Tycoon sets London record


There was a new record for a house purchase in the UK last week in what The Times described as “the latest sign that London’s languid housing market has received a boost from Boris Johnson’s decisive election victory”. It will come as no great surprise that the landmark property transaction involved a Chinese billionaire.

Cheung Chung-kiu paid £210 million ($274.5 million) for a 45-room mansion in Knightsbridge. Nor is it his first big bet on the London market – his company CC Land splurged £1.15 billion on the office tower known locally as ‘The Cheesegrater’ in 2017. His latest purchase comes after a period of prolonged uncertainty over Brexit, with Prime Minister Johnson’s large parliamentary majority having voted for Britain to exit the EU at the end of this month.

The mansion in question is 2-8a Rutland Gate, which overlooks Hyde Park. It was previously owned by Rafic Hariri, the former prime minister of Lebanon, and Sultan bin Abdulaziz al-Saud, once crown prince of Saudi Arabia. The new owner is known back in China as ‘Chongqing’s Li Ka-shing’, a nickname that likens him to Hong Kong’s most successful tycoon.

The Times reports that Cheung (for more background on how he made his fortune see WiC357) has not decided whether he will use the mansion as his London residence or redevelop it into luxury flats. A redevelopment of the property, the British newspaper estimated, could see it valued at as much as £700 million. It added that the purchase “is being seen as a huge vote of confidence in the market” with prices of prime London property having fallen 20% over the past five years, according to Savills. The largest London home purchase last year was considerably smaller than Cheung’s: £65 million for a penthouse in Belgravia.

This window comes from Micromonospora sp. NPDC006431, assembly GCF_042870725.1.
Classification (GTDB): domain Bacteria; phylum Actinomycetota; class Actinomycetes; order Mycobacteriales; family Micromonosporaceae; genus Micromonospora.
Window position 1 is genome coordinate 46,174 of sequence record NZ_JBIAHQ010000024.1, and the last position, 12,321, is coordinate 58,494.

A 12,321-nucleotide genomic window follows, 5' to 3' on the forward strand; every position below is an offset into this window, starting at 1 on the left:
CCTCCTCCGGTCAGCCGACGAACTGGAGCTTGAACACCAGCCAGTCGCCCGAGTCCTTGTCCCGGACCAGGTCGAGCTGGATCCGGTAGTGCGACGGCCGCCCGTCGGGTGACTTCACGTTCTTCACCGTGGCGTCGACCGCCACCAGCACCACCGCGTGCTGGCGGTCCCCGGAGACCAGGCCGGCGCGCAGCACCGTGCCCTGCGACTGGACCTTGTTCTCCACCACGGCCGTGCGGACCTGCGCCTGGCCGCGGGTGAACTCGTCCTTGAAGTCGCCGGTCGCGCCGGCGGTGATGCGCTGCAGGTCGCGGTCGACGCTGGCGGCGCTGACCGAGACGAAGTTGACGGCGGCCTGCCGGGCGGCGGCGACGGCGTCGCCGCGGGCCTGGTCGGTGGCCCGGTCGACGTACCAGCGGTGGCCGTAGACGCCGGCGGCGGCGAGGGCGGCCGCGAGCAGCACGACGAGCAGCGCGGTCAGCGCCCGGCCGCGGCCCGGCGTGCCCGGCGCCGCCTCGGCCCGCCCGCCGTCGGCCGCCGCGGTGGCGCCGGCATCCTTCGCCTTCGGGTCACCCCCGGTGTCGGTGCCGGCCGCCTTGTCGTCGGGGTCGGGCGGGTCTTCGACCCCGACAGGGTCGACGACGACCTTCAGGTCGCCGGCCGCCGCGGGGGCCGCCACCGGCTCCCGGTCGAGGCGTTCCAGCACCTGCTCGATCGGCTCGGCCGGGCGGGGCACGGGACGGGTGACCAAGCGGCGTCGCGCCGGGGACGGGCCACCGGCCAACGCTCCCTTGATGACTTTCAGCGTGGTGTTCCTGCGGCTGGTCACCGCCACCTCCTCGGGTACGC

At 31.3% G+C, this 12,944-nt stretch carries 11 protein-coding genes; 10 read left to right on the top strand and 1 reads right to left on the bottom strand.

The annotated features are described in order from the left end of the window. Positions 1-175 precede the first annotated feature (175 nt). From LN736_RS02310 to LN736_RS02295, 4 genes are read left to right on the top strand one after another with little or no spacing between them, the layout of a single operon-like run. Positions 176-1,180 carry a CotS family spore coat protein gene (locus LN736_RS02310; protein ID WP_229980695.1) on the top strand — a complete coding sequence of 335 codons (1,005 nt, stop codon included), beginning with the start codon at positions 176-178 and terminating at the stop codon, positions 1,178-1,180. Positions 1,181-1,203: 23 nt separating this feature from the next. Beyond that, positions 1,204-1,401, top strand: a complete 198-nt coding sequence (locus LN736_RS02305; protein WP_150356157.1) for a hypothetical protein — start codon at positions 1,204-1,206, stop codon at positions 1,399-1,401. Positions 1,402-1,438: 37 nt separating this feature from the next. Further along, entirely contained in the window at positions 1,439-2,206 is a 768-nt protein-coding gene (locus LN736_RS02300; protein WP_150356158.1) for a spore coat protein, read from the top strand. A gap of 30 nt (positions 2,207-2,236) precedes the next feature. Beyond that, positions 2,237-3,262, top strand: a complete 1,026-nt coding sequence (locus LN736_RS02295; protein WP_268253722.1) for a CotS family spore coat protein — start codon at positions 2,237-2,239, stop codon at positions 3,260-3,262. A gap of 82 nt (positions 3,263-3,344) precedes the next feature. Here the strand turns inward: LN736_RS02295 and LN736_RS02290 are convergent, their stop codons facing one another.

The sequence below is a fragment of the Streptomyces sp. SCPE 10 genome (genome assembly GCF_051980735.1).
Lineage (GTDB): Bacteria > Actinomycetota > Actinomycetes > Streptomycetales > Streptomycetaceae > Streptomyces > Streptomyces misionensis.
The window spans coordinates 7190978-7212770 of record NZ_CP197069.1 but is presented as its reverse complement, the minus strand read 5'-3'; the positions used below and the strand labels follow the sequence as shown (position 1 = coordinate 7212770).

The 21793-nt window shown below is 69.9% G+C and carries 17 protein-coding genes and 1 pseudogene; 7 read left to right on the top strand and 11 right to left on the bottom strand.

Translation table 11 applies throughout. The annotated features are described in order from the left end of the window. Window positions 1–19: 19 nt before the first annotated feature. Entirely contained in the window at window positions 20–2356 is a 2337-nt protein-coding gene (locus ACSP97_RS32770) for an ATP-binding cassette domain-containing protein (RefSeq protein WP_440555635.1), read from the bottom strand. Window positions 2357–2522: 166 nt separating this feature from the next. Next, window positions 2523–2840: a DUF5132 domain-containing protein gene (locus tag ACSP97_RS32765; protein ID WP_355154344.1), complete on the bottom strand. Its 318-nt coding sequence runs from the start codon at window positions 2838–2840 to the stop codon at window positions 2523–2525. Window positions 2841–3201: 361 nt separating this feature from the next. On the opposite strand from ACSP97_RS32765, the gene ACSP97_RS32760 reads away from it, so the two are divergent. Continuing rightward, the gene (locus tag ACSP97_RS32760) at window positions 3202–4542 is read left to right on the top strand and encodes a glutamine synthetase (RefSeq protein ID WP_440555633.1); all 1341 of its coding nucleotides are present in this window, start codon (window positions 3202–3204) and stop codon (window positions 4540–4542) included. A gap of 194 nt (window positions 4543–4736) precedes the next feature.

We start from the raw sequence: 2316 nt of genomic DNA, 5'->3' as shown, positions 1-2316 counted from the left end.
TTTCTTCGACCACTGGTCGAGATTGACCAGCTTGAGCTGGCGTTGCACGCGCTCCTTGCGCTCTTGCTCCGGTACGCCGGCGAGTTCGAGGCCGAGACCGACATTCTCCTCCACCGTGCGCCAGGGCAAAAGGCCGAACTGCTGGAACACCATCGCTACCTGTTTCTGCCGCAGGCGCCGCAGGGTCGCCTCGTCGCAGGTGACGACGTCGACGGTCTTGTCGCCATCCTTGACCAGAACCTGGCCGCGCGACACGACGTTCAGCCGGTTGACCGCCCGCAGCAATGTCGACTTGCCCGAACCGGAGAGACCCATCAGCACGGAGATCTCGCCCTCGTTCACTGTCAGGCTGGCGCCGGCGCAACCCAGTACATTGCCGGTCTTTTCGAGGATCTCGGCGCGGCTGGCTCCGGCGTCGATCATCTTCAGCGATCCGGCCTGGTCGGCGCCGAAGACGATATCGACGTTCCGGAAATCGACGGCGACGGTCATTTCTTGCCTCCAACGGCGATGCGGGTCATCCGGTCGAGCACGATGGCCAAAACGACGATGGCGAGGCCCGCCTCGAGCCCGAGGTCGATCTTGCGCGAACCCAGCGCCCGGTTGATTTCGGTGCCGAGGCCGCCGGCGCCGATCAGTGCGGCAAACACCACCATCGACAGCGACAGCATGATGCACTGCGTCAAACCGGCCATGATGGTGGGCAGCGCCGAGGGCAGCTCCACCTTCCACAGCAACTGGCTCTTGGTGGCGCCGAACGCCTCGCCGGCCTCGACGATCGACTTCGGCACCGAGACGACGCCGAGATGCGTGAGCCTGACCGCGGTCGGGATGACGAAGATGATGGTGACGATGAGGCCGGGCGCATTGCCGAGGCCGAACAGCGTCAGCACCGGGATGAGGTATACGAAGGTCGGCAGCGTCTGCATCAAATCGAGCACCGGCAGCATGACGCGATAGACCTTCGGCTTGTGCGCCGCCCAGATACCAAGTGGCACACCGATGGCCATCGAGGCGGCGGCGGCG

© ChinTell Ltd. All rights reserved.

Sponsored by HSBC.

The Week in China website and the weekly magazine publications are owned and maintained by ChinTell Limited, Hong Kong. Neither HSBC nor any member of the HSBC group of companies ("HSBC") endorses the contents and/or is involved in selecting, creating or editing the contents of the Week in China website or the Week in China magazine. The views expressed in these publications are solely the views of ChinTell Limited and do not necessarily reflect the views or investment ideas of HSBC. No responsibility will therefore be assumed by HSBC for the contents of these publications or for the errors or omissions therein.